By Kendall Dionisio
The strive for accurate reporting is an essential need in the field of journalism, especially when it comes to science communication.
URI’s Dr. Hollie Smith, an assistant professor of communication studies and marine affairs, has devoted much time and work to these issues in collaboration with the Metcalf Institute for Marine and Environmental Reporting and URI’s College of the Environment and Life Sciences.
Now, her work has been recognized.
This past August, Smith was selected as one of ten recipients of the National Academy of Science’s Sackler Colloquium Early Career Research Award. This recognition is a result of her research with the Metcalf Institute, focusing on how journalists cover science and how innovative approaches to science communication training can bridge the gap between the media and scientific institutions.
“What’s really important to me is that if science isn’t covered accurately, then I feel like people may make decisions based on incomplete or biased information,” Smith said. “The work that I do with the Metcalf Institute is really thinking about how to work with journalists to deepen their understanding about science… and then get them to talk about that with their audience in a way that they can understand.”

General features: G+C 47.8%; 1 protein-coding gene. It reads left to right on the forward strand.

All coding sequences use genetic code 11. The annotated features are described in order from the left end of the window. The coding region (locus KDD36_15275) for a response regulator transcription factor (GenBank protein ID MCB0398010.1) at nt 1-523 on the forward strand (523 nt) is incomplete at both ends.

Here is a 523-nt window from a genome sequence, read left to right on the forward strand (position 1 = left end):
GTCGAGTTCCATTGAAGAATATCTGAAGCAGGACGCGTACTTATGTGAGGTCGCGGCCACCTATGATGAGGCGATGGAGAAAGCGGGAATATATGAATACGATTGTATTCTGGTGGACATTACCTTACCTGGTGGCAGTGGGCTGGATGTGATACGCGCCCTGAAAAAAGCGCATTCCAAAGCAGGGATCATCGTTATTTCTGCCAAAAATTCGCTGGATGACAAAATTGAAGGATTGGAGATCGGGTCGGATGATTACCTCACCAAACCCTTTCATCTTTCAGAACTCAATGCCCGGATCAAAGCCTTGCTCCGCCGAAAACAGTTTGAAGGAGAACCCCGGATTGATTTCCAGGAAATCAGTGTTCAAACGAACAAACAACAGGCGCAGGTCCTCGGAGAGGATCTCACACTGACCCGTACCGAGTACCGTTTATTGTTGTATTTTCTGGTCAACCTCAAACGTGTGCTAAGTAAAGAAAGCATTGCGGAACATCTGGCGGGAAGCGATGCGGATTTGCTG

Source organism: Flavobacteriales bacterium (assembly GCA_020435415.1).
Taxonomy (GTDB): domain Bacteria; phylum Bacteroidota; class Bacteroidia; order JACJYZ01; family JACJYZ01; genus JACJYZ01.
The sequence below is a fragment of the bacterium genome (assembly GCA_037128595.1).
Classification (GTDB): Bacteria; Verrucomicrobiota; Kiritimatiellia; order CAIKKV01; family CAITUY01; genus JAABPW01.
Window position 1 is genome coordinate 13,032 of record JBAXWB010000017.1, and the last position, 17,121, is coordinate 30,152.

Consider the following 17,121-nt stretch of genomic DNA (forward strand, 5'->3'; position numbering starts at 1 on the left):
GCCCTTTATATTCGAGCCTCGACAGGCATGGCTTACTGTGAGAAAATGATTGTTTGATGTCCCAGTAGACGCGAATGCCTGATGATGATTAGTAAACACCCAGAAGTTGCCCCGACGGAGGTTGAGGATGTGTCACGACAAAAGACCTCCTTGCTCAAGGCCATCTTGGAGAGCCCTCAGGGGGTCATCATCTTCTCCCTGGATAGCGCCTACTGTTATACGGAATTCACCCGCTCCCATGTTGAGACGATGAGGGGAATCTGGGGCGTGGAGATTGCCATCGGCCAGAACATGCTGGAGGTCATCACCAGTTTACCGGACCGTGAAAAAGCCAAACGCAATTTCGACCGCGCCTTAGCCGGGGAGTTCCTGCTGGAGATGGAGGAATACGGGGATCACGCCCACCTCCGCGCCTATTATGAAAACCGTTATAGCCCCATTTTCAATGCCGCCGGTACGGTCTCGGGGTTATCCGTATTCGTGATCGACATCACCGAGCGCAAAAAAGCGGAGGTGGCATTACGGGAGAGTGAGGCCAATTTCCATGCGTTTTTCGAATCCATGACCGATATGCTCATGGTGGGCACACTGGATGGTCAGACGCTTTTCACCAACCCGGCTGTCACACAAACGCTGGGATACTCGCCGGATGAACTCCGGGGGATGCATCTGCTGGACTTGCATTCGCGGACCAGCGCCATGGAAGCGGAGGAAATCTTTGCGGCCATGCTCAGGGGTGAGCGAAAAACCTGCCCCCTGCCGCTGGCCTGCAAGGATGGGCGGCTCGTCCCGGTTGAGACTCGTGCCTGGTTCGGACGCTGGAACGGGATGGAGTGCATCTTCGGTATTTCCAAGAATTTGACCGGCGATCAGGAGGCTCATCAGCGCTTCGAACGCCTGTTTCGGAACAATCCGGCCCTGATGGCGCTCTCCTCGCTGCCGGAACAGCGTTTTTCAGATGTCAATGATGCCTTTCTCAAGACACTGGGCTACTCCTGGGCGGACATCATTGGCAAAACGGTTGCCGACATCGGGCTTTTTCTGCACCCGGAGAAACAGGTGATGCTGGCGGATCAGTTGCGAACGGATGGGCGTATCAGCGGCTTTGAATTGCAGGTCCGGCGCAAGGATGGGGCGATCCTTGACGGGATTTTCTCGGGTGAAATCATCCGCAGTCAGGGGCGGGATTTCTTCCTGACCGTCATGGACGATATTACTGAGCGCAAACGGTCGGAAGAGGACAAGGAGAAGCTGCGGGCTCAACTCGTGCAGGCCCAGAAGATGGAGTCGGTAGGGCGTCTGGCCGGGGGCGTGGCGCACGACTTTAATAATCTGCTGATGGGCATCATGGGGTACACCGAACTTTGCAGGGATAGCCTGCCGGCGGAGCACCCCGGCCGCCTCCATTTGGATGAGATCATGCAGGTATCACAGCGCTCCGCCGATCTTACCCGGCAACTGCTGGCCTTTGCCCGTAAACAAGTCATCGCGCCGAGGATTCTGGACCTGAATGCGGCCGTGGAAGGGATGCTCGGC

Smith was also awarded the Harrington School of Communication and Media’s first-ever Faculty Research Award.
“The Harrington School’s support for my research has been critical to its success,” Smith said. “Without receiving the faculty research award and getting a course release, I wouldn’t have had as much time to devote to the kind of research that I’m doing. Also, just knowing that you have a group of people behind you that support your work and want you to excel is motivating.”
Smith hopes that her work will continue to advance scientifically accurate news coverage of environmental and scientific issues.